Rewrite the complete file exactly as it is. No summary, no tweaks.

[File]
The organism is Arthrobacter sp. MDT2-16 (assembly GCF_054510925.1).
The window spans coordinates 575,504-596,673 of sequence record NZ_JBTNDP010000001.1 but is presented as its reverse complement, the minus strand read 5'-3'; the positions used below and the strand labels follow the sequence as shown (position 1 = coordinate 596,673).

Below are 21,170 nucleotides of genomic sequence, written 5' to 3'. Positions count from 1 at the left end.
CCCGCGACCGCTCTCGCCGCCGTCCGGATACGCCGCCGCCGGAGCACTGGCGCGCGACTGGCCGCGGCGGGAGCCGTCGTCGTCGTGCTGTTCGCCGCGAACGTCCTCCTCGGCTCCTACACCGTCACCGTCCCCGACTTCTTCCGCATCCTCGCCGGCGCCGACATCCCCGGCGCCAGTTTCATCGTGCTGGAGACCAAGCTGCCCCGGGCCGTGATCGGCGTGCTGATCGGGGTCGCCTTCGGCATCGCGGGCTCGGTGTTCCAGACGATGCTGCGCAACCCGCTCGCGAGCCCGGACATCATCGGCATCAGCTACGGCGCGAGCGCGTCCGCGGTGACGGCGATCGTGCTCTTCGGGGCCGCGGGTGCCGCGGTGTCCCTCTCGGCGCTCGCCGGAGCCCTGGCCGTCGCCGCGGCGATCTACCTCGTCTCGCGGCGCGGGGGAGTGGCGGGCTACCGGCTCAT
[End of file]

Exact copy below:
The organism is Arthrobacter sp. MDT2-16 (assembly GCF_054510925.1).
The window spans coordinates 575,504-596,673 of sequence record NZ_JBTNDP010000001.1 but is presented as its reverse complement, the minus strand read 5'-3'; the positions used below and the strand labels follow the sequence as shown (position 1 = coordinate 596,673).

Below are 21,170 nucleotides of genomic sequence, written 5' to 3'. Positions count from 1 at the left end.
CCCGCGACCGCTCTCGCCGCCGTCCGGATACGCCGCCGCCGGAGCACTGGCGCGCGACTGGCCGCGGCGGGAGCCGTCGTCGTCGTGCTGTTCGCCGCGAACGTCCTCCTCGGCTCCTACACCGTCACCGTCCCCGACTTCTTCCGCATCCTCGCCGGCGCCGACATCCCCGGCGCCAGTTTCATCGTGCTGGAGACCAAGCTGCCCCGGGCCGTGATCGGCGTGCTGATCGGGGTCGCCTTCGGCATCGCGGGCTCGGTGTTCCAGACGATGCTGCGCAACCCGCTCGCGAGCCCGGACATCATCGGCATCAGCTACGGCGCGAGCGCGTCCGCGGTGACGGCGATCGTGCTCTTCGGGGCCGCGGGTGCCGCGGTGTCCCTCTCGGCGCTCGCCGGAGCCCTGGCCGTCGCCGCGGCGATCTACCTCGTCTCGCGGCGCGGGGGAGTGGCGGGCTACCGGCTCAT